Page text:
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Inflation hits 40-year high of 11.1%

Written by: Emma Lunn
The Consumer Prices Index (CPI) rose by 11.1% in the 12 months to October 2022, up from 10.1% in September 2022, according to the Office for National Statistics (ONS).

The jump in inflation was higher than expected and largely due to increases in the cost of energy.

Food was cited as another major element adding inflationary pressure during October, rising at the fastest annual pace since 1977.

In October 2022, the CPI annual inflation rate was the highest annual CPI inflation rate in the ONS’ National Statistic series, which began in January 1997. Indicative modelled consumer price inflation estimates suggest that the CPI rate would have last been higher in October 1981, where the estimate for the annual inflation rate was 11.2%.

On a monthly basis, CPI rose by 2% in October 2022, compared with a rise of 1.1% in October 2021.

The Consumer Prices Index including owner occupiers’ housing costs (CPIH) rose by 9.6% in the 12 months to October 2022, up from 8.8% in September 2022. The annual inflation rate was last higher in the constructed historical estimates in December 1980, when it stood at 9.8%.

Bad, but it could have been worse

Ed Monk, associate director for Personal Investing at Fidelity International, says: “Inflation has once again exceeded the worst expectations and it will be little comfort to households that price rises would have been even worse than the 11.1 % recorded in October had it not been for the government’s giant intervention on energy prices.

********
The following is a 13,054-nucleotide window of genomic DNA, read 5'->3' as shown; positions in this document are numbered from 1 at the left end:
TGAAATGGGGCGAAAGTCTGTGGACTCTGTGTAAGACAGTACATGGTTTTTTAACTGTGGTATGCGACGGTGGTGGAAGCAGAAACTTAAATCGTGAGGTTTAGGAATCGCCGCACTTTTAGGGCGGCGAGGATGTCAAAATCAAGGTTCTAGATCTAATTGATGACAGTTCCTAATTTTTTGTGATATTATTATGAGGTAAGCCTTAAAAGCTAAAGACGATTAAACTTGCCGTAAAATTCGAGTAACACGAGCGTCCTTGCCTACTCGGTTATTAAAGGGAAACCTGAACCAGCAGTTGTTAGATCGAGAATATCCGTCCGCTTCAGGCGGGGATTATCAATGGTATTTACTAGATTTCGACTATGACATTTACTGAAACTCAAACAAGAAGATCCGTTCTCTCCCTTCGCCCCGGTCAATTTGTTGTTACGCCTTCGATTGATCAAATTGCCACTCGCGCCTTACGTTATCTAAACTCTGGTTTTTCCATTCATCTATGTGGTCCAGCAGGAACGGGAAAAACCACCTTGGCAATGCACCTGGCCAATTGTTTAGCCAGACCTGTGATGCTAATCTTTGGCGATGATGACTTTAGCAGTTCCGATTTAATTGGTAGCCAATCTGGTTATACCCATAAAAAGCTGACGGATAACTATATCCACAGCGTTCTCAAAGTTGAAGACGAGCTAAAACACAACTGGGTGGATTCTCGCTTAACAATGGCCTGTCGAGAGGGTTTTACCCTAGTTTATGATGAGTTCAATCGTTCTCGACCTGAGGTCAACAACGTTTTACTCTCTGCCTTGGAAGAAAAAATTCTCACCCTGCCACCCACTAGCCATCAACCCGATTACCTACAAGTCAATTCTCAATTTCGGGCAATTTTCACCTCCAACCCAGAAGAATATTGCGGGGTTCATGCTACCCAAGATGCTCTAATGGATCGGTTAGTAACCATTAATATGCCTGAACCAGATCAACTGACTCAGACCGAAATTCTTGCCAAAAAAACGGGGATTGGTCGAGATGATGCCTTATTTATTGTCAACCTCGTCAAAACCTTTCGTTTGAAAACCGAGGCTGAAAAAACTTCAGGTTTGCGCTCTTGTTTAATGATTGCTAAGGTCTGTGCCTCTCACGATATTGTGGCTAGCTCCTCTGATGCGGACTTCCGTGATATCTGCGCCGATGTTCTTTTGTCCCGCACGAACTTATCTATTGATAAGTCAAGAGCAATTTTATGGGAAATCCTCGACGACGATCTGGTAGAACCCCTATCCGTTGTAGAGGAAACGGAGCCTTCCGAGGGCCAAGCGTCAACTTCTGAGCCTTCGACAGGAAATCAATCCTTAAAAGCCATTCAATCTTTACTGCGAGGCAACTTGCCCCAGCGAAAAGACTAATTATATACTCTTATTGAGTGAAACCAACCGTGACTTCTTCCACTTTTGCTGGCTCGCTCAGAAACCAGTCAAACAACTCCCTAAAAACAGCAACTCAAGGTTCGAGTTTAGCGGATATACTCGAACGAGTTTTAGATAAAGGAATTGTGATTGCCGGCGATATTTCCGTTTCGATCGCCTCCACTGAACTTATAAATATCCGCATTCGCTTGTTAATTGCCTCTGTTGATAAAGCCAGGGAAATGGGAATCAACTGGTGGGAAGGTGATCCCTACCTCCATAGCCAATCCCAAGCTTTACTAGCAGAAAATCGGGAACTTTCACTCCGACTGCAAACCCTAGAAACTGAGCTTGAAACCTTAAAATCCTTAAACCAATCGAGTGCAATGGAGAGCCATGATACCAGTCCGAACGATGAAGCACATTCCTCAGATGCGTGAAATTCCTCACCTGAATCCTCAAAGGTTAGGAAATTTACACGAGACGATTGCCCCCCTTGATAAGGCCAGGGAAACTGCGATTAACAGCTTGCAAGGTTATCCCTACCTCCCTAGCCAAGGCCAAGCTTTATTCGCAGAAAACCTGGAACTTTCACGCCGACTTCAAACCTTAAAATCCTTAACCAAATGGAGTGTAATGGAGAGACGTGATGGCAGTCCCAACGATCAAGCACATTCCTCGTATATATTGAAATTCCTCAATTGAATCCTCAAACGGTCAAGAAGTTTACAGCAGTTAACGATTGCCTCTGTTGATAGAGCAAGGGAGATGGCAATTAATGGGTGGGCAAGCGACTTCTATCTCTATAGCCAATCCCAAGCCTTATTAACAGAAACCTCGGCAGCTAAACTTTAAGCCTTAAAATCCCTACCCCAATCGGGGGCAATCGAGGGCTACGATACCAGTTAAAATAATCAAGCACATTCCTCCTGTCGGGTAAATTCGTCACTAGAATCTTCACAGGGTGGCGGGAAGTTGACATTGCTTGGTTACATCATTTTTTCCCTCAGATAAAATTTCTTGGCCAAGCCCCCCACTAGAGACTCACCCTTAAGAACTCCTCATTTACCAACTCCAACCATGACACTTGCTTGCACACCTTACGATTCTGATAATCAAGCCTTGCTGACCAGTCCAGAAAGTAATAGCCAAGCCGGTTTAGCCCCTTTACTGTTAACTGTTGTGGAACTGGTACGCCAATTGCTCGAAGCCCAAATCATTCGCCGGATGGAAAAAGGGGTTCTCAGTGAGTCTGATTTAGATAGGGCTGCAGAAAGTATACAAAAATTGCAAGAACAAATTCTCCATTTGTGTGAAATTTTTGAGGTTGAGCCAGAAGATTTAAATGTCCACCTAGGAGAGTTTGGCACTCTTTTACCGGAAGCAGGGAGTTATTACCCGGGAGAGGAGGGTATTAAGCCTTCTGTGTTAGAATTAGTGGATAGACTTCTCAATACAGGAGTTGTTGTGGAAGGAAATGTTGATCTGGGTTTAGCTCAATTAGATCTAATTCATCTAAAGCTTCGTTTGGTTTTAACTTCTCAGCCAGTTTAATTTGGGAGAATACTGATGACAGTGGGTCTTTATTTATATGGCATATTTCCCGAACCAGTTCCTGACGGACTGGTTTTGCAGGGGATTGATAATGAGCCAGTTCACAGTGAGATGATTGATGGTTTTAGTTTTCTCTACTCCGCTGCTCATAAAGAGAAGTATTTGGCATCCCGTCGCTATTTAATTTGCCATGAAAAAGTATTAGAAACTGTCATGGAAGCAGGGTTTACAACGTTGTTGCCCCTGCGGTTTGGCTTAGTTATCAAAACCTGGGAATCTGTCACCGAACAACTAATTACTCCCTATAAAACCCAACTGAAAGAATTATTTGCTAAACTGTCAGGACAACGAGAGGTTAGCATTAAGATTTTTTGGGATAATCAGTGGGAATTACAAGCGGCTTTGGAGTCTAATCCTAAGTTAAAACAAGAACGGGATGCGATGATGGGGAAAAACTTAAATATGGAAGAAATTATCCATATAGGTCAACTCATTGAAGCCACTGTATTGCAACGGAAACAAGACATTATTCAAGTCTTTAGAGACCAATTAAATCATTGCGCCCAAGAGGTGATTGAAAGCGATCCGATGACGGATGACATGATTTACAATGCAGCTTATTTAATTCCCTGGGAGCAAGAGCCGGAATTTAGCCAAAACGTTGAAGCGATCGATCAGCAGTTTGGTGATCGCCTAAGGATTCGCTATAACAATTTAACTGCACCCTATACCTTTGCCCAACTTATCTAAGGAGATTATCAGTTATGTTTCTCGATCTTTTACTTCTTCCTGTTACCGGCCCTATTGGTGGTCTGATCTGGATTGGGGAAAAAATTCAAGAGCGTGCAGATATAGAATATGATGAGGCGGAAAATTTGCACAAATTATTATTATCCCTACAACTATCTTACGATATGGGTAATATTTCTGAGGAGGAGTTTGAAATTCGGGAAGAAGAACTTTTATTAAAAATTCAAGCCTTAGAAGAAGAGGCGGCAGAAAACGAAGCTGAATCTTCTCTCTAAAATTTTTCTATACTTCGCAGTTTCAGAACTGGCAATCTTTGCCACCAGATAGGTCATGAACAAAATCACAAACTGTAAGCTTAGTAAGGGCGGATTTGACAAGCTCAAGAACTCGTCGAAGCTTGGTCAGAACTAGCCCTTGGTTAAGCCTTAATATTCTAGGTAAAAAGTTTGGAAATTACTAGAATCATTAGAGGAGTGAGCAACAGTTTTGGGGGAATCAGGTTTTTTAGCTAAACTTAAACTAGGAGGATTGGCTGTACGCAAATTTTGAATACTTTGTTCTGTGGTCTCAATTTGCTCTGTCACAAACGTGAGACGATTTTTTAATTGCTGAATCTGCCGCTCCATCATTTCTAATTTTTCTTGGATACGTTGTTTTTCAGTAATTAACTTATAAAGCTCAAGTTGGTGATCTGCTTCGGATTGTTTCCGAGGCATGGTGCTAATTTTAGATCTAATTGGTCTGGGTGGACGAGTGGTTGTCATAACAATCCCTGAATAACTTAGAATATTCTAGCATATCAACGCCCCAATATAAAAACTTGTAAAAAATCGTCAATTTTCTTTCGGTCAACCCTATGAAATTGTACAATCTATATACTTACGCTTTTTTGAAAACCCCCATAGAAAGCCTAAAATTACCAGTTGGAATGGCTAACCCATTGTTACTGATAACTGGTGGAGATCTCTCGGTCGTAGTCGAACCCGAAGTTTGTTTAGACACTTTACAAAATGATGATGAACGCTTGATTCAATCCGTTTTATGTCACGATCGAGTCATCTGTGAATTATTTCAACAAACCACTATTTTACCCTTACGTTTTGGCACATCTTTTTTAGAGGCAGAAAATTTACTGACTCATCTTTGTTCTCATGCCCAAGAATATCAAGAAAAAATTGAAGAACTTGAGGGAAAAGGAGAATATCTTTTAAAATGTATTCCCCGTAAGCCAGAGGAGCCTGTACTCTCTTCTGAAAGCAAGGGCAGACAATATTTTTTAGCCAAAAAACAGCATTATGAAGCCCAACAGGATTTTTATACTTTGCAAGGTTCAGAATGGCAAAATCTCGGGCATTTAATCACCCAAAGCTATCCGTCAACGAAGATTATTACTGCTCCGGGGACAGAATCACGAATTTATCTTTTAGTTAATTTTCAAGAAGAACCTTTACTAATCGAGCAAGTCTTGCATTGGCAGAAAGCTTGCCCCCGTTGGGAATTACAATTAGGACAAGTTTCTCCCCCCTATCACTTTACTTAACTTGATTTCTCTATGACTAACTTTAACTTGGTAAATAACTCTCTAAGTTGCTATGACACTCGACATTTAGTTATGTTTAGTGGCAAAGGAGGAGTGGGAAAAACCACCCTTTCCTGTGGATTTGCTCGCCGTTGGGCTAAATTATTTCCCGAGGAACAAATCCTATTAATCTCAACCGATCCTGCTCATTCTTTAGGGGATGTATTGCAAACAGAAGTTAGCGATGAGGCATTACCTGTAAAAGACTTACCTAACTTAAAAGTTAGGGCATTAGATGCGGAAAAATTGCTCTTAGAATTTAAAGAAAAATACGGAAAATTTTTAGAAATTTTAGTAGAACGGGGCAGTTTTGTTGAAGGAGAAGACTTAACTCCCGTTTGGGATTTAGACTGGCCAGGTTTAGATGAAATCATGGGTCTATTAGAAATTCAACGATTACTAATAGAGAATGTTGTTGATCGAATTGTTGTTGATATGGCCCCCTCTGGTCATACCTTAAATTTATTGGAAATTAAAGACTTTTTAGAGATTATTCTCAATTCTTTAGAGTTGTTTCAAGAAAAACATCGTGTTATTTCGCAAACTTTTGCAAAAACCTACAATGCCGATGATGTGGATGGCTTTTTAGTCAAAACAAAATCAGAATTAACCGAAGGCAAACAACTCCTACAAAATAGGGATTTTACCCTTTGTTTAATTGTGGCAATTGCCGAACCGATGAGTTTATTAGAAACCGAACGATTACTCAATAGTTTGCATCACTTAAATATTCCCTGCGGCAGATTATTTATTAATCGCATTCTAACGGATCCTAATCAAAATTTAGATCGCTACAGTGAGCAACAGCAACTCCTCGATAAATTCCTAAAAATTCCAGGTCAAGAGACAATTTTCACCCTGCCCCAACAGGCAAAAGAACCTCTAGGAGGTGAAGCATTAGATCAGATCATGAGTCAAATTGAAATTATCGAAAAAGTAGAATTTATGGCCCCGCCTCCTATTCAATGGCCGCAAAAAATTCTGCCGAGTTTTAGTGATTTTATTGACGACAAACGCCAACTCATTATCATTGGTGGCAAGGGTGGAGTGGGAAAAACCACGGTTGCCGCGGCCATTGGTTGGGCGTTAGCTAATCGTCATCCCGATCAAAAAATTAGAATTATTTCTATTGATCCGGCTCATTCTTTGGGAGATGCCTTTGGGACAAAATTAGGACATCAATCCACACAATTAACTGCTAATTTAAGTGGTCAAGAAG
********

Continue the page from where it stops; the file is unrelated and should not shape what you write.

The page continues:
“There were hopeful predictions that inflation could at last be peaking but you have to look very hard indeed for signs of optimism in today’s numbers. Producer price inflation in October was slightly below the level for September but input price rises are still rising at 19.2%. The fall for producer output prices was more hopeful, down to 14.8% in October from 16.3% in September.

“Sterling’s mild recovery, after a rollercoaster month and downward pressures from the government’s upcoming fiscal plans, could take some steam out of the headline rate from here. For households facing below inflation pay rises, likely recession and probable more pain from the Autumn Statement this week, it looks like a long winter ahead.”

‘Incredibly worrying times’

Joanna Elson, chief executive of the Money Advice Trust, said: “With inflation now at a 40-year high and rising prices far outstripping wage growth, these are incredibly worrying times. And for a significant proportion of people whose budgets have no stretch left, the pressing and sometimes impossible challenge of how to cover essential bills, including energy, food and housing costs is far more immediate.

“People on the lowest incomes, are being hit the hardest as incomes can’t keep up with the relentless rise in costs.  It is now more important than ever that the Chancellor uses Thursday’s Autumn Statement to increase benefits in line with inflation and commits to supporting those in most need through the winter.”

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